The overarching aim of the Future Resilience For African Cities and Lands (FRACTAL) project is to address the challenge of providing accessible, timely, applicable and defensible climate information that is needed by decision-makers that are operating at the city regional scale in Southern Africa to make “good” decisions. This aim will be achieved through a transdisciplinary learning approach to advance knowledge of climate science, and integrate this knowledge into policy and decision making. To this end, a multitude of stakeholders including government representatives, engineers and researchers will work together to co-produce relevant knowledge that will support resilient development pathways in three Tier 1 cities (Lusaka, Maputo and Windhoek), three Tier 2 cities (Blantyre, Gaborone and Harare) and two self-funded cities (Cape Town, eThekwini and Johannesburg).

One of the main scientific problems for understanding Southern Africa’s climate is that different models give contradictory scenarios for climate trends over the next 5–40 years. To overcome this challenge, FRACTAL’s team will contribute to advancing understanding of regional climate systems, and consolidate messages for decision-makers about regional and local climate trends. The challenge in this context is to facilitate processes that increase the connections between various types of knowledge and the people or organizations that hold the knowledge. The response to this challenge is to create and facilitate opportunities for the co-exploration of climate information pertaining to the city region between climate scientists and those tasked with advising on and making various urban development and resource management decisions (including political representatives, senior public administrators and technical advisors).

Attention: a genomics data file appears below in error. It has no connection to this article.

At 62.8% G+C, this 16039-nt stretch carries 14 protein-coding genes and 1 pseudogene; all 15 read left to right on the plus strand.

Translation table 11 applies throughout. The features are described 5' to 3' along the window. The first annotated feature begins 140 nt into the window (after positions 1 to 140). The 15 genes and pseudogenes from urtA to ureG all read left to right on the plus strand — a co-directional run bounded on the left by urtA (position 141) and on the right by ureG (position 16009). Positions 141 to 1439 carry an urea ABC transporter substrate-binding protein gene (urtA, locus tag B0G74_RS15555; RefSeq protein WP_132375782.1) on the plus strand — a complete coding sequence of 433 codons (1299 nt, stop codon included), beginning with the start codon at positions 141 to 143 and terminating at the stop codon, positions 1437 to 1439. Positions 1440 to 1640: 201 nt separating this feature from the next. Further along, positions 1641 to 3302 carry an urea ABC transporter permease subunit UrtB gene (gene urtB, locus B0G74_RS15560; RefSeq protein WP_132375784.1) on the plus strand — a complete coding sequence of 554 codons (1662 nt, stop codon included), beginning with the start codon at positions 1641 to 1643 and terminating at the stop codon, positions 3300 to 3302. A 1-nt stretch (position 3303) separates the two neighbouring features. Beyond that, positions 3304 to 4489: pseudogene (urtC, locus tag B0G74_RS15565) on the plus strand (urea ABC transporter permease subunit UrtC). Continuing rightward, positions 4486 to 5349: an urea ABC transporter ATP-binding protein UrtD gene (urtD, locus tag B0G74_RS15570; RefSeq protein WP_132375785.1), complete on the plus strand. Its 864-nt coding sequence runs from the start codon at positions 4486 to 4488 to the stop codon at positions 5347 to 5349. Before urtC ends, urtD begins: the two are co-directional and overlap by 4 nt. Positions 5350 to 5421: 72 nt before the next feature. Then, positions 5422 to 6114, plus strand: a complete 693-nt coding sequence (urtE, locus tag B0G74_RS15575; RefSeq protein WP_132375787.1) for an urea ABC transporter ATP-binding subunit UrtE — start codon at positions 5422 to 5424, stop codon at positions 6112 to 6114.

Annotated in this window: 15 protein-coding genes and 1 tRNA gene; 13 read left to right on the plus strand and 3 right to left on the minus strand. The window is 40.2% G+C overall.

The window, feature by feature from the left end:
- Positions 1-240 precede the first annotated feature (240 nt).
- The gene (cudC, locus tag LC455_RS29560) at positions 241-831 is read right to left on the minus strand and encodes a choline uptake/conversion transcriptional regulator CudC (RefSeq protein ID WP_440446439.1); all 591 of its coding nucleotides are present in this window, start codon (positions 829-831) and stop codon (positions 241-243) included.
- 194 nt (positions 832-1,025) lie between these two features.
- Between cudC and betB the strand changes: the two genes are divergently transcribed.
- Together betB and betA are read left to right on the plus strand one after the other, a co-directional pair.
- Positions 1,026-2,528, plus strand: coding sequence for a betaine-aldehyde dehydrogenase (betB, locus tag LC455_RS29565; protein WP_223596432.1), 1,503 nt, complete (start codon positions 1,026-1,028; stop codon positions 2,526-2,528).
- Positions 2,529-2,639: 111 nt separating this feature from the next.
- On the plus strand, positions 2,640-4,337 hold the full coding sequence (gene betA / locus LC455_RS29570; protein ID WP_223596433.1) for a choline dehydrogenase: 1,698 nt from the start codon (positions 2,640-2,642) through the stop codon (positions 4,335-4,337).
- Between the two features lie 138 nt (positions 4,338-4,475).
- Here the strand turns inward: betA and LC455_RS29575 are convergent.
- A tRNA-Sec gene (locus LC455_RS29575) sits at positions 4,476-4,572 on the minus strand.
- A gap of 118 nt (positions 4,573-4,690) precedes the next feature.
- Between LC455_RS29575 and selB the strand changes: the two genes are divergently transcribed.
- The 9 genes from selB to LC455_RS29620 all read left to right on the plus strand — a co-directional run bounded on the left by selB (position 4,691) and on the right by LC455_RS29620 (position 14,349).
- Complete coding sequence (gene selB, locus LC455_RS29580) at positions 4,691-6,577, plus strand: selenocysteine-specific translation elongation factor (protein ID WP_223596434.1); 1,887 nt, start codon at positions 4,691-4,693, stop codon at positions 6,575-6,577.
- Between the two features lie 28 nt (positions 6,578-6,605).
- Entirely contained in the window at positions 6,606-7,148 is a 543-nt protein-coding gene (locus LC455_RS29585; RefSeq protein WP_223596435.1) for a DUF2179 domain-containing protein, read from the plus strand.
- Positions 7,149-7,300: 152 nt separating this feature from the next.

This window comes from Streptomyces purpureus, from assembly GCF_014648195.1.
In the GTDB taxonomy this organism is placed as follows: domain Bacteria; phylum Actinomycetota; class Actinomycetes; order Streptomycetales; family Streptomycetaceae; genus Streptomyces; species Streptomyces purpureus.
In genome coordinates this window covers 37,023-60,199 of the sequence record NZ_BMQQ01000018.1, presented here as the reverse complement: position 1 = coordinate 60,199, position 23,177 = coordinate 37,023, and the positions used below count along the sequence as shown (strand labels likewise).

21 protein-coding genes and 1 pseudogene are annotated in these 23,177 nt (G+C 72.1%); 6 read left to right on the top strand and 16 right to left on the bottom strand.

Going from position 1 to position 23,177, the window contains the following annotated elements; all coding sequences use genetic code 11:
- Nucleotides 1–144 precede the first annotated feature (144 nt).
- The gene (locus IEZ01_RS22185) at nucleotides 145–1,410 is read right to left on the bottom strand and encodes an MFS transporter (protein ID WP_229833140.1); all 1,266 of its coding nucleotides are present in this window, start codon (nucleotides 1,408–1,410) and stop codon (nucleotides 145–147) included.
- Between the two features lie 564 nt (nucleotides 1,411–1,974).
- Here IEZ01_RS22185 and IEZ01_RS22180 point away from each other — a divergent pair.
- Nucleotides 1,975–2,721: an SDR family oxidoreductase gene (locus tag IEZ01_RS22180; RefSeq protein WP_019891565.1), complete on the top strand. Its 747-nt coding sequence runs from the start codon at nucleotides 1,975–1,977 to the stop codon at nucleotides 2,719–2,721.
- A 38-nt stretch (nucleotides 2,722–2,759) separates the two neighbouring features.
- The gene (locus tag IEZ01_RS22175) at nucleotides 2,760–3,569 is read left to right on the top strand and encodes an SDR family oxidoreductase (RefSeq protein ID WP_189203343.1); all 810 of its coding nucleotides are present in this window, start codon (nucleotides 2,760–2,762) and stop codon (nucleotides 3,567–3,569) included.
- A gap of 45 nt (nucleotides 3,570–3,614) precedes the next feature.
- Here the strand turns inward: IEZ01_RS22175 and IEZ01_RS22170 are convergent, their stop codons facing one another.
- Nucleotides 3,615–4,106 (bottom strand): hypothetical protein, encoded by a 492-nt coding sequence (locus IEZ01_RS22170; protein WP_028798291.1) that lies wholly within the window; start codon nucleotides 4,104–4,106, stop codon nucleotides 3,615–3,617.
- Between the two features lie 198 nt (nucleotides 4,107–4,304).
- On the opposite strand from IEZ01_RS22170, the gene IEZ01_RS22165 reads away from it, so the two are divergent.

FRACTAL will establish “third space” environments where these transdisciplinary engagements will take place to co-produce relevant knowledge. In Tier 1 and self-funded cities, Learning Labs will be held to facilitate the process of understanding between the various stakeholders mentioned above, and to support discussions around possible solutions. Researchers will also be embedded within the organizations where city regional decisions are made to undertake mutually beneficial research at the city-region scale. This research will focus on improving understanding of the scientific climate information that is needed, and how this information can most effectively be brought to bear within these local decision-making processes. Research that focusses on transferability of relevant knowledge will be undertaken in Tier 2 cities. Ongoing communication between all project partners will promote an iterative, reflective learning process that will support the development of applicable climate science that will support resilient development pathways in Southern African city regions.